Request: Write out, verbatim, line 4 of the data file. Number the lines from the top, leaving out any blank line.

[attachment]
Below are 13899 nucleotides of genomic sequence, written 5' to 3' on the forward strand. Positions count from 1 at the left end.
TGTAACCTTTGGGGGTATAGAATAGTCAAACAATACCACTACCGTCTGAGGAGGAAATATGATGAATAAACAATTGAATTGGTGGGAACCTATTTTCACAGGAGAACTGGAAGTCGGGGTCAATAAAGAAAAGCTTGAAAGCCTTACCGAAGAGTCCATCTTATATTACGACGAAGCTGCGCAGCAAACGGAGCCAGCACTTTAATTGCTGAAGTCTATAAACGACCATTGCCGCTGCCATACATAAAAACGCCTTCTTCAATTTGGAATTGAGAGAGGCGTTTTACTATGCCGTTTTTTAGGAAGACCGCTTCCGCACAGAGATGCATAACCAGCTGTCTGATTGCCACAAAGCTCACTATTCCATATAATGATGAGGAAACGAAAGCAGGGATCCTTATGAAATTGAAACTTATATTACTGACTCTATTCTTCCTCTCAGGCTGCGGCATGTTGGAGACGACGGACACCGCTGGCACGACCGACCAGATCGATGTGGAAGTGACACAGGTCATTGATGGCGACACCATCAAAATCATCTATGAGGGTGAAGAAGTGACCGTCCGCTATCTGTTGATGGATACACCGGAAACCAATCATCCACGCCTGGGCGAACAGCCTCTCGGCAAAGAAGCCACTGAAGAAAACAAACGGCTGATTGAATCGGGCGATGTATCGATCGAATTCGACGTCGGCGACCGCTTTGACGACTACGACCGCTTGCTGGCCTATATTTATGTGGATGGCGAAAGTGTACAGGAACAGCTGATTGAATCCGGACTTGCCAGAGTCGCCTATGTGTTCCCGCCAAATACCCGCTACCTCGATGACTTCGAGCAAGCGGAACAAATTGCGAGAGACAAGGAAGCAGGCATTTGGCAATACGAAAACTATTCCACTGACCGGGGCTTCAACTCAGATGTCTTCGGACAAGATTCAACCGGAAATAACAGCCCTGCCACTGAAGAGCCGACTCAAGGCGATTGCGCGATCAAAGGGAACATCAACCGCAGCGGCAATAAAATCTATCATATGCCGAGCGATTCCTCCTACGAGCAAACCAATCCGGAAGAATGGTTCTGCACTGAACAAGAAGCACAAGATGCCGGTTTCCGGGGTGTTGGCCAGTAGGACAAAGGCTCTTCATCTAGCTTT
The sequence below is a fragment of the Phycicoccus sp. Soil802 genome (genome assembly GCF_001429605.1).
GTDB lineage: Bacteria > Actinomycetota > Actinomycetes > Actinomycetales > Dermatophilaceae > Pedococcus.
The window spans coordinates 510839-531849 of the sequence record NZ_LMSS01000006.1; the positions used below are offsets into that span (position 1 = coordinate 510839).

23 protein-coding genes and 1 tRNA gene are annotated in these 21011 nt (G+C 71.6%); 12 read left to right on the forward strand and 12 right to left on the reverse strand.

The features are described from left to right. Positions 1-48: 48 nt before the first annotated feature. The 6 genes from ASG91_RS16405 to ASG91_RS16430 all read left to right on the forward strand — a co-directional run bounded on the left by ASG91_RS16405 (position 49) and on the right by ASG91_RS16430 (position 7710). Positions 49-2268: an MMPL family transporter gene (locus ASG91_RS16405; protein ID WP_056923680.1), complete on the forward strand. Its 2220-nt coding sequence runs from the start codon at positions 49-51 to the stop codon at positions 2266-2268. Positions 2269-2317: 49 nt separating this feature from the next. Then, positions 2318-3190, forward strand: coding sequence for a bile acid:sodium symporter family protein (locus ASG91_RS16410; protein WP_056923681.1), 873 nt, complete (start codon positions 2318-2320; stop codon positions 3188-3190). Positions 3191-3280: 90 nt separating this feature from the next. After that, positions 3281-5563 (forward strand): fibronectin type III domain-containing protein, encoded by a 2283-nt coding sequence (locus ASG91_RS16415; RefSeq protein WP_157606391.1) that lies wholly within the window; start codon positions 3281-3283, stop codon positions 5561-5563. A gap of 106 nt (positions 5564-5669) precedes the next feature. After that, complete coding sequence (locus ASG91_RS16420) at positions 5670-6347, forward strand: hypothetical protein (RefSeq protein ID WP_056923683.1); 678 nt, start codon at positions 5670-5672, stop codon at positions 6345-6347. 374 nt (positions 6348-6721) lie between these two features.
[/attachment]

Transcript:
GTDB lineage: Bacteria > Actinomycetota > Actinomycetes > Actinomycetales > Dermatophilaceae > Pedococcus.